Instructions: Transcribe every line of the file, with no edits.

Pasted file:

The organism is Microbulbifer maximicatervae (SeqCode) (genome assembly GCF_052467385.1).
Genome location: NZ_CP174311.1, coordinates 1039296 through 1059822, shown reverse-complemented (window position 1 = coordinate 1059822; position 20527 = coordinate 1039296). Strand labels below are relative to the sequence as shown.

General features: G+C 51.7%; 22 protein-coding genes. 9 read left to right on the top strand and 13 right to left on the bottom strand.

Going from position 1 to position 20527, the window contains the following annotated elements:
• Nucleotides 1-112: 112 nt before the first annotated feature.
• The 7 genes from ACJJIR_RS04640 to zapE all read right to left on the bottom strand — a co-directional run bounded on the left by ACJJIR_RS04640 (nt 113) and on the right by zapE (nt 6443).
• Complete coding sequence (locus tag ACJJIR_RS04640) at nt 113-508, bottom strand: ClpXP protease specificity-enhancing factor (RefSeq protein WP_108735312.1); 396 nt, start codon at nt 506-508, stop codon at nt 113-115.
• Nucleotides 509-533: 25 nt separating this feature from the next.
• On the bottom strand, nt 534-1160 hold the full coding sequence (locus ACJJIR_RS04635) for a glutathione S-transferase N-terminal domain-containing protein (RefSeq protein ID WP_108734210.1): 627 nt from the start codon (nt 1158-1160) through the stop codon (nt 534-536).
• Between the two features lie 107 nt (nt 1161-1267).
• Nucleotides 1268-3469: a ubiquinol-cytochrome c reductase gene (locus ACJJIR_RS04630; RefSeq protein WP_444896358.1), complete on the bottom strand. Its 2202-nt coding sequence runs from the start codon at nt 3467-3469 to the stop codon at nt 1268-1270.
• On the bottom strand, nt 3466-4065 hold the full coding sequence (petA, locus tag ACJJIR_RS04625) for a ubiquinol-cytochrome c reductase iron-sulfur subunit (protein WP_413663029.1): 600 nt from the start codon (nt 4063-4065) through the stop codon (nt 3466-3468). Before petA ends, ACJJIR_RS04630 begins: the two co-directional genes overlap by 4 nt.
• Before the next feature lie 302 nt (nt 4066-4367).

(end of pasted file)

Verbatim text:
The organism is Microbulbifer maximicatervae (SeqCode) (genome assembly GCF_052467385.1).
Genome location: NZ_CP174311.1, coordinates 1039296 through 1059822, shown reverse-complemented (window position 1 = coordinate 1059822; position 20527 = coordinate 1039296). Strand labels below are relative to the sequence as shown.

General features: G+C 51.7%; 22 protein-coding genes. 9 read left to right on the top strand and 13 right to left on the bottom strand.

Going from position 1 to position 20527, the window contains the following annotated elements:
• Nucleotides 1-112: 112 nt before the first annotated feature.
• The 7 genes from ACJJIR_RS04640 to zapE all read right to left on the bottom strand — a co-directional run bounded on the left by ACJJIR_RS04640 (nt 113) and on the right by zapE (nt 6443).
• Complete coding sequence (locus tag ACJJIR_RS04640) at nt 113-508, bottom strand: ClpXP protease specificity-enhancing factor (RefSeq protein WP_108735312.1); 396 nt, start codon at nt 506-508, stop codon at nt 113-115.
• Nucleotides 509-533: 25 nt separating this feature from the next.
• On the bottom strand, nt 534-1160 hold the full coding sequence (locus ACJJIR_RS04635) for a glutathione S-transferase N-terminal domain-containing protein (RefSeq protein ID WP_108734210.1): 627 nt from the start codon (nt 1158-1160) through the stop codon (nt 534-536).
• Between the two features lie 107 nt (nt 1161-1267).
• Nucleotides 1268-3469: a ubiquinol-cytochrome c reductase gene (locus ACJJIR_RS04630; RefSeq protein WP_444896358.1), complete on the bottom strand. Its 2202-nt coding sequence runs from the start codon at nt 3467-3469 to the stop codon at nt 1268-1270.
• On the bottom strand, nt 3466-4065 hold the full coding sequence (petA, locus tag ACJJIR_RS04625) for a ubiquinol-cytochrome c reductase iron-sulfur subunit (protein WP_413663029.1): 600 nt from the start codon (nt 4063-4065) through the stop codon (nt 3466-3468). Before petA ends, ACJJIR_RS04630 begins: the two co-directional genes overlap by 4 nt.
• Before the next feature lie 302 nt (nt 4066-4367).